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I have an image in my mind but I can't describe the topography, so I would always repeat, "grounds", "a little elavation", "inside the forest","some mounds,"surrounded by houses", is there any references on how to produce this image much better for the reader?

The image in my mind is a settlement, the good forces are there to defend against the enemy forces and they are laying traps around the houses, the ground and etc. Its a war fiction. So I'd like to make good descriptions of warzones. Are there any references to that?

  • If you want topographically accurate descriptions (like for the battlefields), I'd stay that a picture is worth a thousand words. – Alexander Apr 2 at 22:57
  • @Alexander I'm afraid I dont have resources for that. – user43717 Apr 2 at 23:49
  • @user43717, You can't look up a picture and describe it? – Micah Windsor Apr 18 at 22:58
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A few ideas to help out:

  1. Describe in terms of the characters building the traps and navigating the area. Imagine that the characters were setting the traps, how many people work on it, how long does it take, describe the process. While doing this describe how the traps use local geography "The grass-topped hole fits perfectly into the miles of farmland surrounding the settlement" Then describe the characters trying to find the lookout spot in the nearby land "Frodo scanned the verdant treetops, searching for a telltale flag that signalled the lookout post"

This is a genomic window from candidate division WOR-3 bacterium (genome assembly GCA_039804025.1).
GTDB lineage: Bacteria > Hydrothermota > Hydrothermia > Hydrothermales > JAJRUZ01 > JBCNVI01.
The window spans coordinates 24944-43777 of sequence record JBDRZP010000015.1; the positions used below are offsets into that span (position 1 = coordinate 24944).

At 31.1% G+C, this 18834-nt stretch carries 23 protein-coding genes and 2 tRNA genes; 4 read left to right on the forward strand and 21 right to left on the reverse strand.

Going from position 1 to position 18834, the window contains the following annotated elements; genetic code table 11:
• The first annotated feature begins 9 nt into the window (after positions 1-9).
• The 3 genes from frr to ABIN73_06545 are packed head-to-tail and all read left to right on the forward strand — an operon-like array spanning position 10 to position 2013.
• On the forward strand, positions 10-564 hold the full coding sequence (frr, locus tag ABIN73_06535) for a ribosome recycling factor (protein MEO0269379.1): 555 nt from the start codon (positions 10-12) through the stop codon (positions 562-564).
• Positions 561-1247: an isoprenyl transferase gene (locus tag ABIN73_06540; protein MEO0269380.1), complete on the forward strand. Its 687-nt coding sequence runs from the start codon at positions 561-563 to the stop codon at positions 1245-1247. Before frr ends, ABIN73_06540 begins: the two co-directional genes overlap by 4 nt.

2. Describe the area in terms of minor characters. The MC could walk down the path, showing the houses and lands of different members of the settlement. "Frodo looked around the expanse of Jim's farm, three miles of corn, billowing in the wind. Beside it, the largest in the settlement, Lord Elrond's cattle farm, eighteen miles of cows and sheep."
  3. A third possibility is to create a map. This is not always possible, but if you have a picture in your head, draw a simple, pencil map and then describe it portion by portion in great detail, so the reader can understand its full extent.
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